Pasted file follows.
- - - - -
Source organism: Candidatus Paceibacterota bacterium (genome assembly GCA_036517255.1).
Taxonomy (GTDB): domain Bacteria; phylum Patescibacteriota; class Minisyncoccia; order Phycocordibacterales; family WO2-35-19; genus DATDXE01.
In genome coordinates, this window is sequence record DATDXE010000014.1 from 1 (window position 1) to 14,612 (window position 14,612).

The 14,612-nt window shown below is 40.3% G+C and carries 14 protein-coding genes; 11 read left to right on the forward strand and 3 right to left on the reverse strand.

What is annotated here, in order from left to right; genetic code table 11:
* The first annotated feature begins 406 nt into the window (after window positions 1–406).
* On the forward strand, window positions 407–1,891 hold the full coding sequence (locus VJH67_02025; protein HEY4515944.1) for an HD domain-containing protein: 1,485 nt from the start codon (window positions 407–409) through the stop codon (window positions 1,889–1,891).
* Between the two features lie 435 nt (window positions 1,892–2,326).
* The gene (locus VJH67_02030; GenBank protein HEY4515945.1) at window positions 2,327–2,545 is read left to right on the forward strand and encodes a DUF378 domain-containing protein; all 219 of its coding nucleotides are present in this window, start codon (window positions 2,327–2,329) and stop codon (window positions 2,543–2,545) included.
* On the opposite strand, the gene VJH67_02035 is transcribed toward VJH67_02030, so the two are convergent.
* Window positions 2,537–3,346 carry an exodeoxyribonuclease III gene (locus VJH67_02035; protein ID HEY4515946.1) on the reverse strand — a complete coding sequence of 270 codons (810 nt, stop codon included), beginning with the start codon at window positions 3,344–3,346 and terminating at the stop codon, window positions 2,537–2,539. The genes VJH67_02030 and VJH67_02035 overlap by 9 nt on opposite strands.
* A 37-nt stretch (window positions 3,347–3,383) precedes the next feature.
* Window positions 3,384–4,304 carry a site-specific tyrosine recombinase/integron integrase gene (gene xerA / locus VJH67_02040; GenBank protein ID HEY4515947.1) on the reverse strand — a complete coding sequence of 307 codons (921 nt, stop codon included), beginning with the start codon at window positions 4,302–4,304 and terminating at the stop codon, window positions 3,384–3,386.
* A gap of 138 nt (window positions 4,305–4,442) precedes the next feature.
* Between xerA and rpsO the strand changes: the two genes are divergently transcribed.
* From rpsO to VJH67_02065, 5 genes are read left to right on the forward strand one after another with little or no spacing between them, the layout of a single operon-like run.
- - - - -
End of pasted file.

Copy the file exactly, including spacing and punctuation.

Source organism: Candidatus Paceibacterota bacterium (genome assembly GCA_036517255.1).
Taxonomy (GTDB): domain Bacteria; phylum Patescibacteriota; class Minisyncoccia; order Phycocordibacterales; family WO2-35-19; genus DATDXE01.
In genome coordinates, this window is sequence record DATDXE010000014.1 from 1 (window position 1) to 14,612 (window position 14,612).

The 14,612-nt window shown below is 40.3% G+C and carries 14 protein-coding genes; 11 read left to right on the forward strand and 3 right to left on the reverse strand.

What is annotated here, in order from left to right; genetic code table 11:
* The first annotated feature begins 406 nt into the window (after window positions 1–406).
* On the forward strand, window positions 407–1,891 hold the full coding sequence (locus VJH67_02025; protein HEY4515944.1) for an HD domain-containing protein: 1,485 nt from the start codon (window positions 407–409) through the stop codon (window positions 1,889–1,891).
* Between the two features lie 435 nt (window positions 1,892–2,326).
* The gene (locus VJH67_02030; GenBank protein HEY4515945.1) at window positions 2,327–2,545 is read left to right on the forward strand and encodes a DUF378 domain-containing protein; all 219 of its coding nucleotides are present in this window, start codon (window positions 2,327–2,329) and stop codon (window positions 2,543–2,545) included.
* On the opposite strand, the gene VJH67_02035 is transcribed toward VJH67_02030, so the two are convergent.
* Window positions 2,537–3,346 carry an exodeoxyribonuclease III gene (locus VJH67_02035; protein ID HEY4515946.1) on the reverse strand — a complete coding sequence of 270 codons (810 nt, stop codon included), beginning with the start codon at window positions 3,344–3,346 and terminating at the stop codon, window positions 2,537–2,539. The genes VJH67_02030 and VJH67_02035 overlap by 9 nt on opposite strands.
* A 37-nt stretch (window positions 3,347–3,383) precedes the next feature.
* Window positions 3,384–4,304 carry a site-specific tyrosine recombinase/integron integrase gene (gene xerA / locus VJH67_02040; GenBank protein ID HEY4515947.1) on the reverse strand — a complete coding sequence of 307 codons (921 nt, stop codon included), beginning with the start codon at window positions 4,302–4,304 and terminating at the stop codon, window positions 3,384–3,386.
* A gap of 138 nt (window positions 4,305–4,442) precedes the next feature.
* Between xerA and rpsO the strand changes: the two genes are divergently transcribed.
* From rpsO to VJH67_02065, 5 genes are read left to right on the forward strand one after another with little or no spacing between them, the layout of a single operon-like run.